Unity in diversity (Arabic)
Our roots are diverse (Western Frisian)
Support inclusion (Yiddish)
May no ocean separate us (Gaelic)
Promote understanding (Georgian)
Consider new ideas earnestly (French, preferably a northern dialect)
Consider even your supposed enemies (Korean or Mongolian)
Fragmentation gives way to animosity (Xhosa)
Thrive even through adversity (Any stigmatized creole language, preferably not truly threatened or endangered)
Take note of the past (preferably Pennsylvania German. Palatinate German or Standard German would also work, though)
Anyone who knows any of the needed languages is encouraged to comment! Thanks to all who help me out!
My name is Emily, and I help translate health questions and answers into Spanish and Chinese for HealthTap. HealthTap is the leader in telehealth where doctors across 130 specialties can answer any health question for free and provide virtual consults 24/7 through our premium services. We are proud to announce that we have just launched HealthTap Translations, which will now allow people everywhere in the world access important information about their health online - no matter what language they speak!
We are currently looking for volunteers to help us translate our library of doctor curated health questions and answers into different languages. This is a great way to practice medical terminology as well as gain exposure and experience in the translation space, as we’ve received high praise from Wall Street Journal, New York Times, Forbes, Fortune, and CNN. Most importantly, as a HealthTap Translator, you will spread health and wellness ideas to millions of users internationally each day.
To sign up, please click here: https://www.healthtap.com/translate
For any questions, feel free to email: [email protected]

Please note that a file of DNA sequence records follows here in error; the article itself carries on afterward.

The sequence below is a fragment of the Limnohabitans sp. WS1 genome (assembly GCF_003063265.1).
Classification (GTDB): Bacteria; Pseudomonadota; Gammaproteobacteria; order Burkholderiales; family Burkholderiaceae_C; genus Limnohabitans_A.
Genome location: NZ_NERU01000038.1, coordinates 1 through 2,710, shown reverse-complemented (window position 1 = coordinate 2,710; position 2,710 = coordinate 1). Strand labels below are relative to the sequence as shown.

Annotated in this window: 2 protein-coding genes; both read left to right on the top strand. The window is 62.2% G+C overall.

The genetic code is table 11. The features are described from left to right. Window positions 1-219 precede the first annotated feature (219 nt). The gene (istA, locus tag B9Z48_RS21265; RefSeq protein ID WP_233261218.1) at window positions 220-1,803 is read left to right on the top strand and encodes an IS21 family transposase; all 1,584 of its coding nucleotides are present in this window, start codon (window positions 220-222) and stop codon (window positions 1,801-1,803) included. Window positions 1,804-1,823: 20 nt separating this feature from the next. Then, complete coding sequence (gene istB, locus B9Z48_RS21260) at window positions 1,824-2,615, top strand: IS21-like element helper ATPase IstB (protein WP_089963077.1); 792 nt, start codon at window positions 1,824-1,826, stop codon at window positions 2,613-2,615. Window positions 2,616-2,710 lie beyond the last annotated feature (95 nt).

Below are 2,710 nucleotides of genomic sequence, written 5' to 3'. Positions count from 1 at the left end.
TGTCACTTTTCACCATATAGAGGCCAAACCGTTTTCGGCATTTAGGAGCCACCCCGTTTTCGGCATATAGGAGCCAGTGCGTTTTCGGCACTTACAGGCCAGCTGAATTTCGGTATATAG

The question of language difficulty is a controversial issue. Some people discuss the obstacles on the road to solid linguistic skills. They make hit parade of reasons requiring great efforts. - Tones
- Difficult grammar
- Widely spread opinion
- Difficult writing system
- Similarity to native language
- Personal opinion
- Long years of ineffective studying
Moreover, many people claim that their native language is the most difficult to learn. Maybe it is a way to stroke their ego. However, it is possible to overcome all obstacles and difficulties. It is well-known fact that learning of some languages needs more time than other is.
The list of most difficult languages
1. Chinese (1.2 billion of native speakers)
A tonal language with difficult writing system could be a real challenge. The word’s meaning depends on the intonation of pronunciation. Tone creates different words. It is possible to learn Chinese characters all your life and still not know all aspects.
2. Arabic (221 million of native speakers)
There are four forms of writing of letters, which depend on a place in a word. Vowels are often not included in writing. It makes the translation from Arabic difficult. The language sounds unfamiliar for native English speakers.
3. Japanese (122 million of native speakers)
This language has three separate writing systems and two alphabets. It is necessary to know thousands of characters. It has borrowed many technical English terms since 1945. The main difficulty of Japanese language is the differences between written and speaking codes. Moreover, the sophisticated system of politeness and formalities gives foreigners hard time.
4. Korean (66.3 million of native)
The system of verb conjugation, syntax and grammatical structure makes Korean difficult for learners. Sentence structure seems strange for beginners. When speaker describes the action, he has to use subject first, object and end with the action itself. The adjective is used after noun for describing something. The difficult alphabet is influenced by Chinese. Moreover, this language does not belong to any linguistic family. The vocabulary is unfamiliar for English native speakers. The unique writing system Hangul combines the principles of syllabaries and alphabets. Korean has seven speech levels characterized by verbal endings. They depend on the formality of the situation.
5. Thai (20.4 million of native speakers)
This language is a part of Tai-Kadai family. Some words were borrowed from Sanskrit. Spoken and written language belong to different registers. Their using depends on social context.
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